[edit on 3/4/2009 by Outrageo]




posted on Mar, 4 2009 @ 01:26 PM
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It was a quick rattling of a few seconds, rather noisy, causing the windows to rattle, doors to shake in their frames, and setting the dogs in the neighborhood off on a barking frenzy.

A sonic boom is experienced as one or two very short pulses, much like gunshots in duration. They do not last one second, much less a few.


perhaps with a propulsion system or airframe that minimizes or mitigates the sonic part of the boom and we just felt the airwave disturbance traveling to the ground

Such an "airwave disturbance" is exactly what a sonic boom is. As the shock wave produced by the supersonic aircraft passes over ground it is heard (and felt) as a sonic boom. Contrary to common belief, a sonic boom is not produced when a plane "breaks the sound barrier", it is a continuous event experienced along the path of a plane traveling faster than the speed of sound.


If it lasted a few seconds, it was not a sonic boom. One thing that comes to mind as a possibility is a military jet using its afterburner for a short period of time, (though I can't imagine why it would do such a thing). I live near a base and my windows and doors are often shaken when jets take off with afterburners. The base is 4 miles from my house.

[edit on 3/4/2009 by Phage]



posted on Mar, 4 2009 @ 01:52 PM
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reply to post by Phage
 


Yep - thought of that, and thanks for your reply. A couple of points to consider:

Although the rattling of windows and doors lasted a second or two, that does not necessarily mean that the source of the 'boom', if that was the source, also induced for that long. For example, if you pound a wall of your home with your fist (well, my home anyway), the action of my fist contacting the wall surface lasts only milliseconds, but the doorways and windows may oscillate for a second or two.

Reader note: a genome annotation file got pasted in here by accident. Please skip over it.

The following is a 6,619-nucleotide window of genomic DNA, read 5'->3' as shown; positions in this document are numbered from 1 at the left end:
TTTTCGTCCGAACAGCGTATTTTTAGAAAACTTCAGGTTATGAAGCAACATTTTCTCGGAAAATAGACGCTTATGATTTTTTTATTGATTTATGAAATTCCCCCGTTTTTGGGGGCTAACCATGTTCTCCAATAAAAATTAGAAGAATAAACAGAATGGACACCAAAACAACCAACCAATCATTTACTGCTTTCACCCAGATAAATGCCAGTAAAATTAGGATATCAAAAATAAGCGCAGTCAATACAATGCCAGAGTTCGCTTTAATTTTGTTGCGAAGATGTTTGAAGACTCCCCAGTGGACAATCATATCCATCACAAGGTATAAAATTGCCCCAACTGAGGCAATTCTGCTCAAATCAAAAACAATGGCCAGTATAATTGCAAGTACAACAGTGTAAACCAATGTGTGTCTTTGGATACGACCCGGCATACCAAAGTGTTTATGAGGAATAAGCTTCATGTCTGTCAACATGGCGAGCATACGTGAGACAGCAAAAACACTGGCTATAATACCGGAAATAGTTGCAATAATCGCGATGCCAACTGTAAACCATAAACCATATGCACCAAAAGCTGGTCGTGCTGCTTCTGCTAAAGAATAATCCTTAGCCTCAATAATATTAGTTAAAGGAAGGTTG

Another consideration would be if the aircraft (again, assuming that is the source) may have been flying in formation - more than a single craft. Thus, if more than one, even several craft accelerated or decelerated through the barrier in short subsequent fashion, the effect might be similar to a single event lasting a few seconds.

The calls and letters to the local networks are still flowing in, nothing definitive yet...



posted on Mar, 4 2009 @ 01:56 PM
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reply to post by Outrageo
 


Again, the sonic boom travels over the ground. It does not occur at the instant the speed of sound is crossed. The aircraft would have to be many, and flying very close together to produce a sustained effect.

So there was no sound at all (other than the rattling)? That throws out the afterburner idea.

Still nothing on the seismographs to correlate?